All in all, it was a brilliant three park run!

These days, it’s difficult to pack more than three parks in my available time–in fact, I think this was the first three park run I’d done in months. During National Parks On The Air (NPOTA) in 2016, I’d been known to pack four or five parks in a day–it was so much fun.

Here’s my QSOmap for the day (click to enlarge):

Getting outside on such a beautiful day, driving through some picturesque rural parts of my home state, and playing radio? Yeah, that’s always going to be a formula for some amazing fun!

Could the Icom AH-705 be used as a permanently-mounted remote ATU? Sure, but I believe there are better options.

Icom uses this photo to demonstrate one of the ways the AH-705 ATU can be mounted for remote operation.

Many thanks to Bruce (W0MBT) who writes:

Hey Thomas,

After many years of inactivity, the combo of this blog, the IC-705, and Covid shutting down all the other fun things I like to do has finally got me somewhat active again. I agree with you that [the Icom AH-705] seems pretty large and expensive for a portable tuner, given the available alternatives. To me, the most interesting possible application is in a semi-permanent outdoor installation.

Currently, my setup is an EmTech ZM-2 installed in a watertight toolbox on my fifth floor balcony, grounded into the metal siding of my building, with a stealth radiating wire tossed onto a conveniently-located tree. It seems to get out pretty well, but QSYing across bands is a pain, and not really practical when it’s raining, which happens a lot in Seattle. I could replace that whole setup with an AH-705 stuck to the siding with double-sided tape.

My questions (and I realize you won’t yet have answers) are:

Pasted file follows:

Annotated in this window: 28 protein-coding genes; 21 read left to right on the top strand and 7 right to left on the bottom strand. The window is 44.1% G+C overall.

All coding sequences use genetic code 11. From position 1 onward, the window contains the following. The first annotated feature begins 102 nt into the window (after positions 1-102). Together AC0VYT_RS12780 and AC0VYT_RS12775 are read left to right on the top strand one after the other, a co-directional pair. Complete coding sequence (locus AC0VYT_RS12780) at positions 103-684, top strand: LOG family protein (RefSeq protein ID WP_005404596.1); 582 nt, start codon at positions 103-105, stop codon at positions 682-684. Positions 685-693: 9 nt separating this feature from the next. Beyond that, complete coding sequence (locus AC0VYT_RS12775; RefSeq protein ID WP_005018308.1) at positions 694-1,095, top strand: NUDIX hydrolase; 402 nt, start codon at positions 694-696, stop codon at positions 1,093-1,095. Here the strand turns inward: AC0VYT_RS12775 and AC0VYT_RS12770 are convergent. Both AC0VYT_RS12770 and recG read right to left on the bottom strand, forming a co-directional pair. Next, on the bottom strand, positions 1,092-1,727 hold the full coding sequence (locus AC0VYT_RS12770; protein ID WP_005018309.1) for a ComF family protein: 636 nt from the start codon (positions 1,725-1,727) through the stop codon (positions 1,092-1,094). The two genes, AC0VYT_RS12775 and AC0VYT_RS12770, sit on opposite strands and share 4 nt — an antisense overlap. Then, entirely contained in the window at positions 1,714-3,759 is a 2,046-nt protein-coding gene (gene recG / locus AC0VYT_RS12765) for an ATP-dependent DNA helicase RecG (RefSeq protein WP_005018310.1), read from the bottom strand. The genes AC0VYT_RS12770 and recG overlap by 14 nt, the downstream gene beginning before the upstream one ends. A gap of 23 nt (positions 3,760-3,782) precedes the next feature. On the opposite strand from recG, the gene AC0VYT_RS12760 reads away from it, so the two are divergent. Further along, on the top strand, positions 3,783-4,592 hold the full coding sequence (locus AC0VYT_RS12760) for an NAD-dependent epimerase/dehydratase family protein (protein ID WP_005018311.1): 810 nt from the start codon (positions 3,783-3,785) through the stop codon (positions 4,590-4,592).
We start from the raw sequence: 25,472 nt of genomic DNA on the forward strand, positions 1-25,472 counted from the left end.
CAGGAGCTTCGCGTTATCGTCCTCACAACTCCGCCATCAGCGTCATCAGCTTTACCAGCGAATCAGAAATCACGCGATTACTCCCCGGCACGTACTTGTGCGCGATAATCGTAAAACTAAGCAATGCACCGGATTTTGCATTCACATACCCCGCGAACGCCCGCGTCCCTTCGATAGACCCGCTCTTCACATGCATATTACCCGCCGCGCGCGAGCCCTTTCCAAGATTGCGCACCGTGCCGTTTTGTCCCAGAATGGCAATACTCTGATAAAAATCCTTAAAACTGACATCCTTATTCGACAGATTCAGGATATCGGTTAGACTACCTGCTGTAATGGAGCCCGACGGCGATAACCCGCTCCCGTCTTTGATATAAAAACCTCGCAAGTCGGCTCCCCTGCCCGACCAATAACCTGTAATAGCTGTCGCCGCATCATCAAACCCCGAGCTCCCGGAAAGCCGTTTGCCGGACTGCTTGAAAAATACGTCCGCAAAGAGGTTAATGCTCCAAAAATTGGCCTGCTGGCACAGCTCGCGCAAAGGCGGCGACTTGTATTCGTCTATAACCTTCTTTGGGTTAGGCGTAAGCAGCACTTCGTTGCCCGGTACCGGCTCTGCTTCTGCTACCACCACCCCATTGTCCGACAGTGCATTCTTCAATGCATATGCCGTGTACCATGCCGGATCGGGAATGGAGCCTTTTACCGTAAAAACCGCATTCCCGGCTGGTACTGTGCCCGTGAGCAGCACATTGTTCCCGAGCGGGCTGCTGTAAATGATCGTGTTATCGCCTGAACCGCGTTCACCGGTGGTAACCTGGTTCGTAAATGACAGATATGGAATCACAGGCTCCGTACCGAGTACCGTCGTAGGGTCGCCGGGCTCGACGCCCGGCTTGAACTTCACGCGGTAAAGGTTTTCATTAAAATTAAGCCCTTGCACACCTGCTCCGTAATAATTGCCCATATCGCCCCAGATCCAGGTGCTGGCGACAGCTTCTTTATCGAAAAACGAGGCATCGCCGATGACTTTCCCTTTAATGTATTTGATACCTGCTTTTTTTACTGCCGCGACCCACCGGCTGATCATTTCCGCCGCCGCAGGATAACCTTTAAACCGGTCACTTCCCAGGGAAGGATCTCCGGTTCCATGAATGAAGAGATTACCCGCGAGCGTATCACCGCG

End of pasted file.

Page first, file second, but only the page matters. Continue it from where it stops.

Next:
* How long will it run on AAs? This will determine whether I need to run 12V out to my balcony.
* What’s the maximum control cable run? In my current apartment layout, I’m looking at about 25′.

Bruce
W0MBT

Hi, Bruce,

First of all, I’m so glad to hear you’ve gotten back on the air and honored to hear this blog might have contributed to that a bit! Based on your current setup, it’s obvious that you’ll go out of your way to play radio. Anyone who’s willing to manually adjust a remote ATU each time they wish to hop around the band is dedicated to their radio play!

Since the AH-705 hasn’t been released yet at time of posting, I really know nothing about the AH-705 other than what I’ve read in the specs. I’m not sure how long a control cable could be nor how long AA batteries would last. We won’t know this until the AH-705 is tested.

If I were in your shoes, though, I wouldn’t wait on the AH-705.

I can think of  at least two other options I consider to be better choices for a permanently-mounted remote antenna tuners:

1.) Assemble a remote tuner box

So at my QTH, like yours, I rely on an external, remotely controlled ATU. My shack is located on the first floor of my house. There’s a carport with a metal roof behind my shack. Since we designed and built this house. we installed conduit in the walls so that I could run cable from my shack to an antenna switching and tuning point mounted outside.

It’s built around an LDG Z11 Pro which is not marketed as a remote ATU. The Z11 Pro is mounted in a (rather ugly but effective) weather-proof box a friend gave me–I think the box was originally  used in a remote sensing application. It actually has some penetration points on the side I was able to use.

In 2011, when I installed this ATU, I found an old sealed lead acid battery to power the Z11 Pro knowing the Z11 actually requires very little in terms of power. I had planned to bring the battery indoors and occasionally recharge it, but I also happened to have a 5 watt solar panel and Micro M+ charge controller, so I put them to use charging the remote ATU battery.

From inside my shack, I bypass all internal ATUs in my transceivers and only use my remote Z11 Pro.

The Z11 Pro is RF-Sensing, so as I move across the band, it automatically finds matches and keeps the SWR well within an acceptable range (I monitor it indoors with an SWR and Power meter, of course).

This entire system costs less than the $350 projected cost of the AH-705 and doesn’t require a control cable. The best part is it can be used with *any* radio and can handle 125 watts.

I used the Z11 Pro because I already owned it, but there are less expensive, smaller LDG tuners that could be used. You wouldn’t need to have solar charging as you could simply replace an external battery from time to time. These tuners are super efficient–so efficient, the sealed lead acid battery I installed in 2011 was nearly dead back then, yet it has provided enough voltage via my small PV panel to reliably power the Z11 Pro over 10 years of seasonal temperature swings.